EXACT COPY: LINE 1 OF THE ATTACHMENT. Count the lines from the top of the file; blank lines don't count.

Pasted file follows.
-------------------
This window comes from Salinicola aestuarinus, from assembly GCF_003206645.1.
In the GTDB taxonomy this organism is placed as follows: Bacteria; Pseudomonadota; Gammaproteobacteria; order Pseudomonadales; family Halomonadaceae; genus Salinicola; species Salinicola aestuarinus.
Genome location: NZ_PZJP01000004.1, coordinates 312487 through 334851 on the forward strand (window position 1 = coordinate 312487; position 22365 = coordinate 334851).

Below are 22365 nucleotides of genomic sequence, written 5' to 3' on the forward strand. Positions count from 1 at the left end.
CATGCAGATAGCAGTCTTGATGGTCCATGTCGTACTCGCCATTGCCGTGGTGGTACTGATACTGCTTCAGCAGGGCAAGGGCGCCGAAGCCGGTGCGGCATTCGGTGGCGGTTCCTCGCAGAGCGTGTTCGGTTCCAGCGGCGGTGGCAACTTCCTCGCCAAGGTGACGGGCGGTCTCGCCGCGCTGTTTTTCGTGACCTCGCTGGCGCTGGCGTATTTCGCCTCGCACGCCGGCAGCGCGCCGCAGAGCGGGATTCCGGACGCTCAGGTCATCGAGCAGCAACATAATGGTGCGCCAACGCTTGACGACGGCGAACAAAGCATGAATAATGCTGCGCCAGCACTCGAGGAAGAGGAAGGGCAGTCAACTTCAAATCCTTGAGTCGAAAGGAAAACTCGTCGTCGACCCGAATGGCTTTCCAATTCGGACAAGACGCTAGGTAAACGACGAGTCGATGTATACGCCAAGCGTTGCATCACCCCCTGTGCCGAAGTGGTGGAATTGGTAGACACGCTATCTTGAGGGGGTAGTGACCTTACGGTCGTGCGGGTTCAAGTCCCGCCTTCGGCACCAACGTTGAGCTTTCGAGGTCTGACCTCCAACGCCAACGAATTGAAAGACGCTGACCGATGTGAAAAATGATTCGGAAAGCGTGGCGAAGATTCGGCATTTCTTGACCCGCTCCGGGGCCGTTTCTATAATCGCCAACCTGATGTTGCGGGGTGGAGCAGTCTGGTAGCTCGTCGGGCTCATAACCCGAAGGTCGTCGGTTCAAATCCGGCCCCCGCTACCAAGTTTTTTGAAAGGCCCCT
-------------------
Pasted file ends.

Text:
This window comes from Salinicola aestuarinus, from assembly GCF_003206645.1.